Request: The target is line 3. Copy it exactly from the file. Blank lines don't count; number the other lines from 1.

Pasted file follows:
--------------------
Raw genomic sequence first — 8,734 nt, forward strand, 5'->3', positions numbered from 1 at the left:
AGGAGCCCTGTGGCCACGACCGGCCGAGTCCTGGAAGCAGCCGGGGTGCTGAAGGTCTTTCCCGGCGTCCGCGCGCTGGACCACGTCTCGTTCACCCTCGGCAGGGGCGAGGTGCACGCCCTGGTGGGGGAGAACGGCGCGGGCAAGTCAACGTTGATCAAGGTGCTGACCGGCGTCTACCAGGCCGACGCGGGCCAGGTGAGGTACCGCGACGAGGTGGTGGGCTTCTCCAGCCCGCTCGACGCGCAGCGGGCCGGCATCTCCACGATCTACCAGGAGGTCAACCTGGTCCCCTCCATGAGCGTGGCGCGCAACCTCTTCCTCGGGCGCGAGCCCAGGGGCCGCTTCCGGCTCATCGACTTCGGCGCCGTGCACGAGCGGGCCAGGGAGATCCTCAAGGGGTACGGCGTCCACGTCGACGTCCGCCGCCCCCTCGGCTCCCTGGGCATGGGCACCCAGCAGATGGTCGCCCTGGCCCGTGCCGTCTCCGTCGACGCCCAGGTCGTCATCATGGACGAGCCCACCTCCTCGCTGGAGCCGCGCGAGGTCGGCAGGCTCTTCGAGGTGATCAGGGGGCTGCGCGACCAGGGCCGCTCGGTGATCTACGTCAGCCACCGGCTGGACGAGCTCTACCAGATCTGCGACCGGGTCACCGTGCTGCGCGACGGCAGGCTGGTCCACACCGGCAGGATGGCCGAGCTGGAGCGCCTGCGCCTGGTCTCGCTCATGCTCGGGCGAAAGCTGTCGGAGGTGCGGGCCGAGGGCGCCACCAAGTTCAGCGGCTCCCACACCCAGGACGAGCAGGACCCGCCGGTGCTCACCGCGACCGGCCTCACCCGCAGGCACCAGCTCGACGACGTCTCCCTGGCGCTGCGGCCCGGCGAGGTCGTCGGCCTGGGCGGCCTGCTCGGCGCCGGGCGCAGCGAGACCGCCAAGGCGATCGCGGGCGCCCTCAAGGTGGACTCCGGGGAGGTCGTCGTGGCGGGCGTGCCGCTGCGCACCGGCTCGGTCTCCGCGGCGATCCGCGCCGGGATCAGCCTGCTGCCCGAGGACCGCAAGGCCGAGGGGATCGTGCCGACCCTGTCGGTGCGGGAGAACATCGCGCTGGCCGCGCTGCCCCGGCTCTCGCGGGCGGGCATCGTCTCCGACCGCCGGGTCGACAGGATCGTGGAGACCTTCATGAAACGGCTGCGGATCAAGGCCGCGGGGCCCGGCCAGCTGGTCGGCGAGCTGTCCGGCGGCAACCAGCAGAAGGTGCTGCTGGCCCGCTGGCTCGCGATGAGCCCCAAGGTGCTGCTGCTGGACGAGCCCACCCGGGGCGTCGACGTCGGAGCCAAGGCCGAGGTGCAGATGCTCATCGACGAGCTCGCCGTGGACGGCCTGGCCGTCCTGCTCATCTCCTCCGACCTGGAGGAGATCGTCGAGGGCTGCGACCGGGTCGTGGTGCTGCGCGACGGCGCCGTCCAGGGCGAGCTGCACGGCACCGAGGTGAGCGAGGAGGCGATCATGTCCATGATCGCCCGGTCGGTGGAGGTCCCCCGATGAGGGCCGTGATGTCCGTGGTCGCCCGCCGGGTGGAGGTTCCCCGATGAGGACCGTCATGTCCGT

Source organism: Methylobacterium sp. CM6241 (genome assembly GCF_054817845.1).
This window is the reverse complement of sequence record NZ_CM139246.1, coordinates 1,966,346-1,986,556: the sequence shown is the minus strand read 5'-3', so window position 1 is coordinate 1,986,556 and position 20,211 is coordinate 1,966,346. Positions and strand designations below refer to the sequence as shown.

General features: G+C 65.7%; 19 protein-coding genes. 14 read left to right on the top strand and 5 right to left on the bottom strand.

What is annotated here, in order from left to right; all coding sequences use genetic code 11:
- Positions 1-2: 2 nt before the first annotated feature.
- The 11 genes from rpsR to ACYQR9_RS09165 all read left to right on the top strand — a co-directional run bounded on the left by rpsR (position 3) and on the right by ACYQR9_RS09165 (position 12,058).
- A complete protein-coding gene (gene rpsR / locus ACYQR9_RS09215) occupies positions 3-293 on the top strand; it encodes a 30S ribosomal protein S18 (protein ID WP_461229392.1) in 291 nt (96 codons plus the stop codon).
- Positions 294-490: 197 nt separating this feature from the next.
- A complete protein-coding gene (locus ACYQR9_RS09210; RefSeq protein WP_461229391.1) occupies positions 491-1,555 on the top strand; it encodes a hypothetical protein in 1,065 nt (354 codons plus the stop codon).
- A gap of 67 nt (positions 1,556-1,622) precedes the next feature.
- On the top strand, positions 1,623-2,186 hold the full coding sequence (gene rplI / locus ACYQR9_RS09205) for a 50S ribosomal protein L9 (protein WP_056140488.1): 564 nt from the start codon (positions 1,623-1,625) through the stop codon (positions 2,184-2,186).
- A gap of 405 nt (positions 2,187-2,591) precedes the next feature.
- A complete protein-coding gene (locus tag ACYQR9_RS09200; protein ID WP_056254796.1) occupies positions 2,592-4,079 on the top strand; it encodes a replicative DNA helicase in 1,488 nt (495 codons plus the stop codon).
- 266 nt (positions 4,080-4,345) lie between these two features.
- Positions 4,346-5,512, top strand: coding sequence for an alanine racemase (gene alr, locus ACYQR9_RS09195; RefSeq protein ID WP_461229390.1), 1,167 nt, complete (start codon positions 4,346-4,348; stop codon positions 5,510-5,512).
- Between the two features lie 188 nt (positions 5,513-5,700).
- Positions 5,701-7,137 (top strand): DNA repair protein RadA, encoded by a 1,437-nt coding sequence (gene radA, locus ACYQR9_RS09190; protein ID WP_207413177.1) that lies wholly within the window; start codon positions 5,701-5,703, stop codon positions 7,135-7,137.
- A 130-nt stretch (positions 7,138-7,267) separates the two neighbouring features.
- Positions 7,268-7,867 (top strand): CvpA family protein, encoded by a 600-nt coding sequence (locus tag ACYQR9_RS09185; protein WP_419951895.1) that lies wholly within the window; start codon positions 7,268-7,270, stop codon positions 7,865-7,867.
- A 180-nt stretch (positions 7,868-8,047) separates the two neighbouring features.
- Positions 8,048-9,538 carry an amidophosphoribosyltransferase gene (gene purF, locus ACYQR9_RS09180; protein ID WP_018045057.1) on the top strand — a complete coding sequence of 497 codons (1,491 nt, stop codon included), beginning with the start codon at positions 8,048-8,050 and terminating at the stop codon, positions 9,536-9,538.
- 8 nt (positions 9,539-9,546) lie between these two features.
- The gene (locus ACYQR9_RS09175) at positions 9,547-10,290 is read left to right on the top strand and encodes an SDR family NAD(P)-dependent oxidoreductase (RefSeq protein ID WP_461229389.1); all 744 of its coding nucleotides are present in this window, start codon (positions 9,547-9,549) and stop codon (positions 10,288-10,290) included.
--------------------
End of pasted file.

Source organism: Methylobacterium sp. CM6241 (genome assembly GCF_054817845.1).